The Birch Well – a forgotten medicinal spring?
Could the Birch Well be the Wanstead Well?
Tucked away on Leyton Flats in a Birch Wood near to the boundary fence of Snaresbrook Crown Court and near the Eagle Pond, is an enigmatic spring, called the Birch Well.
Enigmatic because there must be more we should know about the site. The spring arises in a substantial stone-lined oval well head around 1.5 metres long, one of the most substantial of any well in Essex.
The lost Wanstead Spring?
Discovered early in the Seventeenth Century, the Wanstead Spring was a potential spa. A John Chamberlain, the news-letter writer, writing from London to Sir Dudley Carleton, on August 1619, stated:
“ We have great noise here of a new Spa, or spring of that nature, found lately about Wansted; and much running there is to yt dayly, both by Lords and Ladies and other great companie, so that they have almost drawne yt drie alredy; and, yf yt should hold on, yt wold put downe the waters at Tunbridge; wch, for these three or foure yeares, have ben much frequented, specially this summer, by many great persons; insomuch that they wch have seene both say that yt [i.e., Tunbridge] is not inferior to the Spaa [in Belgium] for goode companie, numbers of people, and other appurtenances.”
Thresh and Christy (1913) in their seminal Medicinal Wells of Essex note significantly:
“We have been quite unable to ascertain anything as to the part of Wanstead parish in which this spring was situated. In all probability, it was quite a small spring. One may infer as much from Chamberlain’s statement that, within a short time of its discovery, the company resorting to it had ‘almost drawn it dry.’ If such was the case, the spring was, no doubt, soon deserted and ultimately forgotten.”
Both accounts appear to suggest that any significant spring in the Wanstead area could vie for the said well. The Birch Well has good provenance, particularly as it is a chalybeate, that is iron rich spring, a common feature of the early medicinal springs, and indeed Chamberlain by comparing to Tunbridge, possibly the best-known chalybeate well, is underling it is.
Further evidence is given by a correspondent, a Mr. Walter Crouch, F.Z.S., of Wanstead, who writes to Thresh and Miller. They state that the correspondent’s knowledge of the history of the parish is unequalled. He stated:
“I have always had the idea that this Mineral Spring was not at the Park end of our parish, which abuts ou Bushwood and Wanstead Flats, but in the vicinity of Snaresbrook and on the road which leads to Walthamstow; but it is possible that it was in the grounds of ‘The Grove’ (now cut up and built over).The spring is not marked on Kip’s View (1710), nor on Rocque’s large Map (1735), nor on Rocque’s still larger map of a few years later.”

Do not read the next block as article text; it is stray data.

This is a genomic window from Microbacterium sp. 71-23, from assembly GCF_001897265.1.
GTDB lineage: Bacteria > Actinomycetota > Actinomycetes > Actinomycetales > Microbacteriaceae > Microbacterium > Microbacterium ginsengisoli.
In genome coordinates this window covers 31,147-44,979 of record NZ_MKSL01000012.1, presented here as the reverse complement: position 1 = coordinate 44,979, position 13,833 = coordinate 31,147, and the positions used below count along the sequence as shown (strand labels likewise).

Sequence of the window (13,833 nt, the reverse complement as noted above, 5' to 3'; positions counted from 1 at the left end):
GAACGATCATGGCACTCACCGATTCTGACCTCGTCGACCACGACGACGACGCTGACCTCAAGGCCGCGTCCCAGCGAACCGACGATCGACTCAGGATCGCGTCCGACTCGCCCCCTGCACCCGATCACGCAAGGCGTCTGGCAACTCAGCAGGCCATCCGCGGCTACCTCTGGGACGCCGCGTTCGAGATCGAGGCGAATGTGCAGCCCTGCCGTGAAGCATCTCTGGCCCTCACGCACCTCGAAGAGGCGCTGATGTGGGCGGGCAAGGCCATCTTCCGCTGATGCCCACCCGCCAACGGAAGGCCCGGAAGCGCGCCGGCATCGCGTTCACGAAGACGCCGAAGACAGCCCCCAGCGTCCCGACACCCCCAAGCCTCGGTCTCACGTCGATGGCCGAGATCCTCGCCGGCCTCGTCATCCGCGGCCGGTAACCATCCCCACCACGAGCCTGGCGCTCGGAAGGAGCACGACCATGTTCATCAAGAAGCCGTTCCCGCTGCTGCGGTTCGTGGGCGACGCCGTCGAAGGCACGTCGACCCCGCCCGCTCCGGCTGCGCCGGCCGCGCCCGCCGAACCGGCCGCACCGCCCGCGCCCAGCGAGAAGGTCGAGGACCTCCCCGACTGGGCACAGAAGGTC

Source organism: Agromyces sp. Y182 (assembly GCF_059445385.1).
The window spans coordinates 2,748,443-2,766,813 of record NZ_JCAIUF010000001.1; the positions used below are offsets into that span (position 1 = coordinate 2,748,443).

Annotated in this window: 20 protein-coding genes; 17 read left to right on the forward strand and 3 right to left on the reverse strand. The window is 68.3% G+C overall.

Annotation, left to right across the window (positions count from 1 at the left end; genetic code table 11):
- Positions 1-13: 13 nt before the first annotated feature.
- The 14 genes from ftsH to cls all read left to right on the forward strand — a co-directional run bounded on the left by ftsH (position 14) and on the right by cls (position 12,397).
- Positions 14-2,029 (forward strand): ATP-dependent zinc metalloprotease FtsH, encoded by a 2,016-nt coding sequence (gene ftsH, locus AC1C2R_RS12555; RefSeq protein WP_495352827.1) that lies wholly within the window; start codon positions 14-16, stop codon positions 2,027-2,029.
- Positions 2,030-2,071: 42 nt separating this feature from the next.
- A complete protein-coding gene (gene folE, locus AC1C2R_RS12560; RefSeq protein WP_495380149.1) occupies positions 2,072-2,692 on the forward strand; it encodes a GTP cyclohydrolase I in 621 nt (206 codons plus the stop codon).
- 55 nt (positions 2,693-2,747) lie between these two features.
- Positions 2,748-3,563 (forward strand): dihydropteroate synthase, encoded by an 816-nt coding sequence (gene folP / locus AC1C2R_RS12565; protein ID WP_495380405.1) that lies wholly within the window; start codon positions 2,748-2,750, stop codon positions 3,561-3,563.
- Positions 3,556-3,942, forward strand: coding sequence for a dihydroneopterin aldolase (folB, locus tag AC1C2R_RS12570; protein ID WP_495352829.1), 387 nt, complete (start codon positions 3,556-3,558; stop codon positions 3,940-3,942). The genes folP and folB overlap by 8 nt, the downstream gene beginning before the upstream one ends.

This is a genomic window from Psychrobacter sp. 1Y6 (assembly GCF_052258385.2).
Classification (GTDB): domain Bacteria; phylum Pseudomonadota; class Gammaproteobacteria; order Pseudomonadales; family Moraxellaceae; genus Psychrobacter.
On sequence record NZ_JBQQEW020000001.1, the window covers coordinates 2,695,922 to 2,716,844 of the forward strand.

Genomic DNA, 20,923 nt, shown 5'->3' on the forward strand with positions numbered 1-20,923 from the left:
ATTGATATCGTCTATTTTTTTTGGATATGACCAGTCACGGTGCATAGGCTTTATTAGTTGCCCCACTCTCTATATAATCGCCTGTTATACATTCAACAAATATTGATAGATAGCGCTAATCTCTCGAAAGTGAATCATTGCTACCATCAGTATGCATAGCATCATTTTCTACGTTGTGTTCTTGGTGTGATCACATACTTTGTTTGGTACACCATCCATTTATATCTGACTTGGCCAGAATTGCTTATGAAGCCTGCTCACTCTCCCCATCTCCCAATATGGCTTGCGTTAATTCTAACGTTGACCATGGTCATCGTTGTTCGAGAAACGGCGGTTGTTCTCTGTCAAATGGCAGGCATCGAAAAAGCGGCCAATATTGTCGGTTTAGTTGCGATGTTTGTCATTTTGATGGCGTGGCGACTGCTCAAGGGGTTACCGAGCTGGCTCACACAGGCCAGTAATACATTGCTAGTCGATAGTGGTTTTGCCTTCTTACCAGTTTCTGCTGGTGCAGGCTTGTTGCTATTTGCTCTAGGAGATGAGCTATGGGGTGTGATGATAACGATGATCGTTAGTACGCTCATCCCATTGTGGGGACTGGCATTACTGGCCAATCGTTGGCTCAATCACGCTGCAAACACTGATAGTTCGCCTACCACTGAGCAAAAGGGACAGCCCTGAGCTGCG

Thresh and Christy (1913) took the suggestion of Snaresbrook and visited the Birch Well but was not 100% convinced. However, it is difficult on the paucity of evidence to be anyway near 100%!
Winifred Eastment in her 1946 Wanstead through the ages gives no indication that the spa spring and the Birch well are one and the same but does emphasis that it was one of the most important public wells of Wanstead and indeed people from beyond the parish payed a penny for three buckets or 1.6d for a buttful! Although it is clear it was only used for drinking water. More curiously a local tradition tells how at least one person drowned at the well before the stone surround was established. Before this the site was more open, described as an open gravel pit with wooden steps, much like some of the earlier spas are indeed described.
So, is the Birch Well Wanstead Spa? I think it is highly probable. The site is clearly important by its position by the boundary, noted by a small boundary stone by the well. However, the chalybeate water produced by the spring head is perhaps the most suggestive.
Posted on November 19, 2017, in Essex, Folklore, London, Spa and tagged antiquarian, archeology, Birch Well, earth mysteries, folklore, healing wells, Hermitage, Holy Well, Holy well blog, Holy wells blog, Holy wells healing springs Spas folklore local history antiquarian, Holywell blog, Local history, mineral springs, New age, spa, spas, Wanstead, water lore. Bookmark the permalink. Leave a comment.
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